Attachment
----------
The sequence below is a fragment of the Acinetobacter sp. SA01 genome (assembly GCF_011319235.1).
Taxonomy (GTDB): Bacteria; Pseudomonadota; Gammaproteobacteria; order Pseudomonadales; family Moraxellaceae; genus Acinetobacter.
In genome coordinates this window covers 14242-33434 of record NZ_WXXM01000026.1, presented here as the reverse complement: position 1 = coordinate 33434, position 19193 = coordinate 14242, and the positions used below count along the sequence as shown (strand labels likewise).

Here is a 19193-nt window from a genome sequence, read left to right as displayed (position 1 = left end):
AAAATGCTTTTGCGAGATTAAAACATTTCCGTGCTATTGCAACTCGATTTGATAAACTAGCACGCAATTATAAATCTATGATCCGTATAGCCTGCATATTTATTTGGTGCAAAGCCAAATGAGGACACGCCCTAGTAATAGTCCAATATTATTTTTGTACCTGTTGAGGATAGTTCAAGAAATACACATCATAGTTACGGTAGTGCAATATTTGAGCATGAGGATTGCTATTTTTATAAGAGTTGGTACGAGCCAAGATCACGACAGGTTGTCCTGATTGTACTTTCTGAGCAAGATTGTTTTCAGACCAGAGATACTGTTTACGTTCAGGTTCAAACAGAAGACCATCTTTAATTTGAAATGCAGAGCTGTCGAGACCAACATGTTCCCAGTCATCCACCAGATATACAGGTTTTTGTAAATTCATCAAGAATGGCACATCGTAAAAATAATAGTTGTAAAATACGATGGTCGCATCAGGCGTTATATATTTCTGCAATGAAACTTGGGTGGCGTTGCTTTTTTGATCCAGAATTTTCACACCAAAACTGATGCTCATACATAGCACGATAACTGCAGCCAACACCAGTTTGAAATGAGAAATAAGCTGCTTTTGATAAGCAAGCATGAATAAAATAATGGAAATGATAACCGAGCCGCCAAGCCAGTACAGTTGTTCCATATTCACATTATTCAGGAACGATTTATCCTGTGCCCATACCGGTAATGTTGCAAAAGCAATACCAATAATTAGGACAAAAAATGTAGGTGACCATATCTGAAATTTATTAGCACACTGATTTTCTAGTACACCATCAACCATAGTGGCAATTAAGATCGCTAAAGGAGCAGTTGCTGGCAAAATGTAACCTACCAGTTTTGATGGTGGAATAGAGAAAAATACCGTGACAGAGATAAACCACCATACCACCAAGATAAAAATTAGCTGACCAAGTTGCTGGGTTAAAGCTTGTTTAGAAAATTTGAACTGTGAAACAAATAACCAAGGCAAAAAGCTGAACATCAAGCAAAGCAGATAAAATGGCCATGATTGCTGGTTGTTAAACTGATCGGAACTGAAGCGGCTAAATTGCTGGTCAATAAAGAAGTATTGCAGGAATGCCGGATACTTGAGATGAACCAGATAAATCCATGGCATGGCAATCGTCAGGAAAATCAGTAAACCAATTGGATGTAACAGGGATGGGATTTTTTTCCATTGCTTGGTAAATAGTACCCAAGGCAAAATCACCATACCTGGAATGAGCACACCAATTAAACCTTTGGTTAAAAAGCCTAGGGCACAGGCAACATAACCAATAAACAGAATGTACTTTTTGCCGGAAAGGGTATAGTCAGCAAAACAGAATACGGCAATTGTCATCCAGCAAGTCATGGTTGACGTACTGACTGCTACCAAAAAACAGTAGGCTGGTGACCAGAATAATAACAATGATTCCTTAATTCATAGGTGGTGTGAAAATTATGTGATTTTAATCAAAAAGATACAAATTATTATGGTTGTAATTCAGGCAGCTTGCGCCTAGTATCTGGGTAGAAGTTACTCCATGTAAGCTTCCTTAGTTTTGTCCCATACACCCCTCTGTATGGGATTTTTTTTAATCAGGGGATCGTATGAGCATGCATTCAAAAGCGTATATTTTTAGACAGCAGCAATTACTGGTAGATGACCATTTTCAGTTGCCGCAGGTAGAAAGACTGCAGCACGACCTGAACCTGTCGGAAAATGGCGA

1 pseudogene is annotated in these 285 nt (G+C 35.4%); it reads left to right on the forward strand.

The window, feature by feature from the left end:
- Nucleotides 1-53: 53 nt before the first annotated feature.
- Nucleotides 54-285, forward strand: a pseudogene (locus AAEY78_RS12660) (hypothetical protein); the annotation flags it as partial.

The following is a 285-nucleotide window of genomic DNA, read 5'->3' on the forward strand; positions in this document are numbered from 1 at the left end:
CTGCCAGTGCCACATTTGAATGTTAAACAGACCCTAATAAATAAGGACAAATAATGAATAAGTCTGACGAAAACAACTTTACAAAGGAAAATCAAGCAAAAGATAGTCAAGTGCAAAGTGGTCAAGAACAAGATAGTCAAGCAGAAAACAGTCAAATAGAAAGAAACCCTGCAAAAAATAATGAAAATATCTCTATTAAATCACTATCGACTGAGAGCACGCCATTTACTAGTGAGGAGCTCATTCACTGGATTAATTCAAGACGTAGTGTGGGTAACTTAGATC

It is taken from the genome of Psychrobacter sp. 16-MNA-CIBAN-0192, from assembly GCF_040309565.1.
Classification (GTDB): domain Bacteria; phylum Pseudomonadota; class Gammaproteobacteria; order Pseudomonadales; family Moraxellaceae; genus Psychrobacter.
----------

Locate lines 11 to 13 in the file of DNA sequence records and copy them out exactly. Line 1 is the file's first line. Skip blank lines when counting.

CTGCCAGTGCCACATTTGAATGTTAAACAGACCCTAATAAATAAGGACAAATAATGAATAAGTCTGACGAAAACAACTTTACAAAGGAAAATCAAGCAAAAGATAGTCAAGTGCAAAGTGGTCAAGAACAAGATAGTCAAGCAGAAAACAGTCAAATAGAAAGAAACCCTGCAAAAAATAATGAAAATATCTCTATTAAATCACTATCGACTGAGAGCACGCCATTTACTAGTGAGGAGCTCATTCACTGGATTAATTCAAGACGTAGTGTGGGTAACTTAGATC

It is taken from the genome of Psychrobacter sp. 16-MNA-CIBAN-0192, from assembly GCF_040309565.1.
Classification (GTDB): domain Bacteria; phylum Pseudomonadota; class Gammaproteobacteria; order Pseudomonadales; family Moraxellaceae; genus Psychrobacter.